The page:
June 22, 2020

Daniella Toosie-Watson's Poem "A Series of Small Miracles"

Daniella is is one of the talented poets the Prechter Program is collaborating with.

On May 7, 2020, the Prechter Program had planned an Evening of Poetry as part of our art exhibit ENERGY – Brain Health and the Power of Creative ExpressionThe original plan was that published poets would read poems focused on bipolar disorder and depression. However, due to the COVID-19 pandemic, this event, like so many others, had to be postponed to May 2021.

In the interim, we wanted to feature on our website some of these amazing poets.

Daniella Toosie-Watson

Daniella Toosie-Watson is a poet, visual artist, and educator from New York. She has received fellowships and awards from the Callaloo Creative Writing Workshop, the InsideOut Detroit Literary Arts Project, The Watering Hole, and the University of Michigan Hopwood Program. Her poetry has appeared in CallalooVirginia Quarterly ReviewSLICE, and The BreakBeat Poets Volume 4: LatiNext. Daniella received her M.F.A. from the University of Michigan Helen Zell Writers’ Program.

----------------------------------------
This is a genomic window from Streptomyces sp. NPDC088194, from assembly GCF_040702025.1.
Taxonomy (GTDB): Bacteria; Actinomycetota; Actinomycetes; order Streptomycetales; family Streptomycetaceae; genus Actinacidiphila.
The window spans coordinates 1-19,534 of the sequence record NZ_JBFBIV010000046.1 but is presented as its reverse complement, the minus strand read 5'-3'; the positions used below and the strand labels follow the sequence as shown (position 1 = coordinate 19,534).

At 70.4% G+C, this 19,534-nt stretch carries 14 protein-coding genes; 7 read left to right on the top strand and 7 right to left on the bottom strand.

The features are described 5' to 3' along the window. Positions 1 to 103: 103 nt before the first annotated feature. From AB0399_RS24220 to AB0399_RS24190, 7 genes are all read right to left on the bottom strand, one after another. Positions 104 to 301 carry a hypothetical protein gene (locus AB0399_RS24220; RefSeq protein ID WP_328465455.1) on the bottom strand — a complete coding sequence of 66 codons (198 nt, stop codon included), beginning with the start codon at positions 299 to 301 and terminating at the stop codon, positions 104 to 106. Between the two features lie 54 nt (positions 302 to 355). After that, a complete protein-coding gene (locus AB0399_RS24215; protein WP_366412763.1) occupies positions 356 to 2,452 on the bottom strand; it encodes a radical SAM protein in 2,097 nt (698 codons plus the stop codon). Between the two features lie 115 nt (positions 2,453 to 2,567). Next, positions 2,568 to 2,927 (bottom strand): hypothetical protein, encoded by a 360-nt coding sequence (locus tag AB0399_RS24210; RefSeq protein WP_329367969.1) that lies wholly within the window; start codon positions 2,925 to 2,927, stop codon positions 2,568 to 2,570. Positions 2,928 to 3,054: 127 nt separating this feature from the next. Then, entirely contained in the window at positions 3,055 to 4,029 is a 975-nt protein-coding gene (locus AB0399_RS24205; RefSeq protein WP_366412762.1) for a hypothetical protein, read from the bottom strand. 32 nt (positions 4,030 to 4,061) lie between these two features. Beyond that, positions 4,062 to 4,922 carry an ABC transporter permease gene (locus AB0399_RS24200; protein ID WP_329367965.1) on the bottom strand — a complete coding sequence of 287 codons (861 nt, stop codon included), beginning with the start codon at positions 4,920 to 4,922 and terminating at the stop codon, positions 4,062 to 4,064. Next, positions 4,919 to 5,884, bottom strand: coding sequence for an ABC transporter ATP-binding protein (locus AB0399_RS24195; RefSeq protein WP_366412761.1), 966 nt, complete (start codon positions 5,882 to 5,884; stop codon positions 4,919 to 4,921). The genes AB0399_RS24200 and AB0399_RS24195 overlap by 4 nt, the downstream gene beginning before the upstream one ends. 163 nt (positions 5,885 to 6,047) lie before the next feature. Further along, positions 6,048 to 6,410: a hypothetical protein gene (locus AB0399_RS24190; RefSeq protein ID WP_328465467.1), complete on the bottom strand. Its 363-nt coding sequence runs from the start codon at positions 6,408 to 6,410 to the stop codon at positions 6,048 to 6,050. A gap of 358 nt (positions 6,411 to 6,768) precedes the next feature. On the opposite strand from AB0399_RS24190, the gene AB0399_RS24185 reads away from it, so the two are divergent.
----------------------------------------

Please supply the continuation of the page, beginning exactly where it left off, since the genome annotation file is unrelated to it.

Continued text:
We are featuring Daniella's poem A Series of Small Miracles. The poem was published in The Paris Review.


A Series of Small Miracles

after Ross Gay after Gwendolyn Brooks

This morning
I stepped outside & the chill
kissed my forehead but only after I gave permission
& afterwards I was still okay with the touch
& when I returned to my apartment, I was okay
with the leaving. But we aren’t there yet.
My neighbor walked by with her dog,
stopped to let me pet her & thanked me
for doing so. & listen, now I will tell you:
today, my room is warm.
I sit on my bed. I lift my shorts.
I notice the crease between
my thigh & lower belly,
trace my finger between that small valley
& I say it is good. I notice my thigh, its generosity,
squeeze the fat of it. Slap it one time for good
measure. Listen: in this poem, there are no men.
I give to myself & give again.
I cup my small breast
& I’m thankful— there is no one here
to tell her that she does not have enough to give.
I play a record & my mind is clear to hear it.
Today, I lie in bed all afternoon
& it is my choice.
I breathe in & the breathing is simple. I breathe out—
a mango grove fills my room. I crawl into a cradle of branches.
I rest my head on a bunch of mangos. Yesterday, I heard
someone call out Sorrow & I did not turn my head.